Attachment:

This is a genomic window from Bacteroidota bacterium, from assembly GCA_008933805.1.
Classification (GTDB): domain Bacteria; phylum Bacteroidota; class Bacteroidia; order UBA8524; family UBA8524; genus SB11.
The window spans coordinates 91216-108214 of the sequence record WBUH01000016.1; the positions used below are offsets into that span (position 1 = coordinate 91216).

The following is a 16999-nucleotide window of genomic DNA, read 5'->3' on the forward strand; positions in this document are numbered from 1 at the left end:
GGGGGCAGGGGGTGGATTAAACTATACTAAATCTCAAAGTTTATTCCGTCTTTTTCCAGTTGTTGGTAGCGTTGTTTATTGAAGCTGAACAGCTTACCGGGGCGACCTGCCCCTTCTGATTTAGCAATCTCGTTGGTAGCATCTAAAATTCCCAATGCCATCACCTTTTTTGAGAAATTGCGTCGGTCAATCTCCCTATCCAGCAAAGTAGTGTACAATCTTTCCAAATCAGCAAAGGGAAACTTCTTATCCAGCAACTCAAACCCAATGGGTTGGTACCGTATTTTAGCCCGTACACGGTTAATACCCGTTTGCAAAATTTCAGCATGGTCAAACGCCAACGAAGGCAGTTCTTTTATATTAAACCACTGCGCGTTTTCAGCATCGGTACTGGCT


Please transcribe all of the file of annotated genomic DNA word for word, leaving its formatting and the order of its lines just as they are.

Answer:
This is a genomic window from Bacteroidota bacterium, from assembly GCA_008933805.1.
Classification (GTDB): domain Bacteria; phylum Bacteroidota; class Bacteroidia; order UBA8524; family UBA8524; genus SB11.
The window spans coordinates 91216-108214 of the sequence record WBUH01000016.1; the positions used below are offsets into that span (position 1 = coordinate 91216).

The following is a 16999-nucleotide window of genomic DNA, read 5'->3' on the forward strand; positions in this document are numbered from 1 at the left end:
GGGGGCAGGGGGTGGATTAAACTATACTAAATCTCAAAGTTTATTCCGTCTTTTTCCAGTTGTTGGTAGCGTTGTTTATTGAAGCTGAACAGCTTACCGGGGCGACCTGCCCCTTCTGATTTAGCAATCTCGTTGGTAGCATCTAAAATTCCCAATGCCATCACCTTTTTTGAGAAATTGCGTCGGTCAATCTCCCTATCCAGCAAAGTAGTGTACAATCTTTCCAAATCAGCAAAGGGAAACTTCTTATCCAGCAACTCAAACCCAATGGGTTGGTACCGTATTTTAGCCCGTACACGGTTAATACCCGTTTGCAAAATTTCAGCATGGTCAAACGCCAACGAAGGCAGTTCTTTTATATTAAACCACTGCGCGTTTTCAGCATCGGTACTGGCT